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BY: Maury D. Beaulier
In most counties when there is a custody dispute,
the Court appoints a custody evaluator. That evaluator may work for Court
Services or may be a private individual or attorney called a Guardian Ad Litem.
In a “Custody Evaluation” an evaluator meets with the parties and evaluates
the custody issues based on the factors for determining custody that are spelled
out by Minnesota Statutes which are appended at the end of this article. Once
the custody evaluation is complete the evaluator submits a report to the Court
which will recommend a custody and visitation schedule that the evaluator
believes is in the child’s best interests.
This report is a critical element
of your case. Although custody studies may be challenged in court, many Judge’s
defer to the recommendations of the evaluator because, unlike the parties, they
are deemed to be an independent witness without any personal Interest in the
outcome. As a result how you relate your case to the evaluator is very
For more specific information about Hennepin County's process, go to:
TWO TYPES OF CUSTODY
As you may know, there are two types of custody:
Legal and Physical.
Legal custody refers
to the right of the parents to participate in important decisions in the lives
of their child(ren). This specifically includes decisions related to schooling,
medical care, religion, extra-curricular activities and other important events.
There is a very strong presumption under Minnesota law that these
responsibilities should be shared by the parties. The only time that legal
custody is not shared is when the parties demonstrate a complete inability to
communicate or where there has been domestic abuse.
is what most people think of when they hear the term custody. It refers to the
primary physical residence where the child will live. There is a presumption
under Minnesota law favoring sole physical custody to one parent or the other.
This presumption is based upon psychological studies that have indicated that
children respond better when their physical environment is consistent.
STANDARD FOR GAINING CUSTODY
When custody is being determined for the first
time, the Court must determine what is in the child(ren)’s best interests. To
determine what is in the child(ren)’s best interest, the court weights
thirteen factors that are set out in Minnesota Statutes (See attachment to this
letter). As you may note, the factor’s are less than clear. As a result, the
way you present your case to the custody evaluator is important.
Once custody has been determined and a change of
custody is requested, the burden on the party seeking to change custody is much
higher. The Court must find that there has been endangerment OR
that the child has been integrated into the household of the non-custodial
parent by agreement of the parties AND that the benefit of the change
outweighs the difficulties created by the change.
WORKING WITH CUSTODY EVALUATORS
In most cases, a custody study will be carried
out by county workers or an independent Guardian Ad Litem. The custody evaluator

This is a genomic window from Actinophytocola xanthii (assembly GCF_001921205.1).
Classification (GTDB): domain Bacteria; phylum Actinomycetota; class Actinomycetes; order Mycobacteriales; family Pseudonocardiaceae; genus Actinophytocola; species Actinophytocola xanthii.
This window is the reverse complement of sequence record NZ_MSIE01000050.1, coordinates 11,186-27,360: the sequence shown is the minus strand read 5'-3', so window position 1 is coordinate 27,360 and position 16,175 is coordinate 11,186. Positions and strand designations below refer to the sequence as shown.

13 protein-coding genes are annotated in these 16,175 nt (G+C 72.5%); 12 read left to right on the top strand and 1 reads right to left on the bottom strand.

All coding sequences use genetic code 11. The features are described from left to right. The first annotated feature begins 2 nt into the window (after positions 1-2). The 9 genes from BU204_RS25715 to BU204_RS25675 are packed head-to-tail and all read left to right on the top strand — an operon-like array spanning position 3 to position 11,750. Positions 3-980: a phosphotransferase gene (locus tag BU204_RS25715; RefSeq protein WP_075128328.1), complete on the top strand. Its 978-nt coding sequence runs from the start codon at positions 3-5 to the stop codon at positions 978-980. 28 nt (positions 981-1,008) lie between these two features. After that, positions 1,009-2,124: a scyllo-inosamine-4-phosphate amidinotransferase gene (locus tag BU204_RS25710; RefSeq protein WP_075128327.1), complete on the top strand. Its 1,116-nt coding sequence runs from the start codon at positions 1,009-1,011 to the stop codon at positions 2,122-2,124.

will create a report regarding what he/she believes is in the child(ren)’s
best interests. “Best interests” of the child are magic words
in custody proceedings since that is the standard that is used to make custody
decisions. What is in the best interests of the child is determined by looking
at thirteen factor specified by Minnesota Statutes. You will find those factors
and the statute a the end of this article.
The custody evaluator often has broad power to
require psychological testing, chemical dependency evaluations and urinalysis
tests. How you interact with the custody evaluator may be a critical element of
your custody case.
- Custody evaluators will oftentimes make
you believe that they agree with your side of the case. This is done so
that you drop your guard. Never assume that the evaluator’s
report will favor your position.
- Custody evaluators are also people. That
means they react to personalities. You are best able to present your
case to an evaluator if you appear open and honest.
- Do not argue
with the evaluator. Make eye contact and listen when they speak. This
establishes a connection. It may help to nod your head as they speak even
if you disagree with what they are saying. When you disagree, tell them
“I see your point, but...” or agree first “I agree, but would you
consider this to be important....”
- The custody evaluator does not care about
good guys and bad guys. The evaluator cares about what is in the
“best interests of the child(ren).” To relate your case to
the evaluator, you must speak his/her language. Your statements must
relate in some way to what is best for the child not the parent. For
example, the statement, “my husband drinks too much”, is incomplete.
It does not relate how the drinking affects the child(ren). Always
relate how the conduct affects the child(ren). A better statement would
“My husband drinks too much. Because of
that, he is rarely home and when he is, he is:.... abusive....spends little
quality time with the children....is unable to help the kids with their
- Provide the evaluator with the documents
supporting your statements.
- Provide the evaluator with the names of
collateral contacts, people who are aware of your strong points as a
parent and the other party’s weak points. (It is usually better not to
include relatives as part of your contacts since they may have a bias).
- ALWAYS ASSUME when
you go to court or visit a custody evaluator tha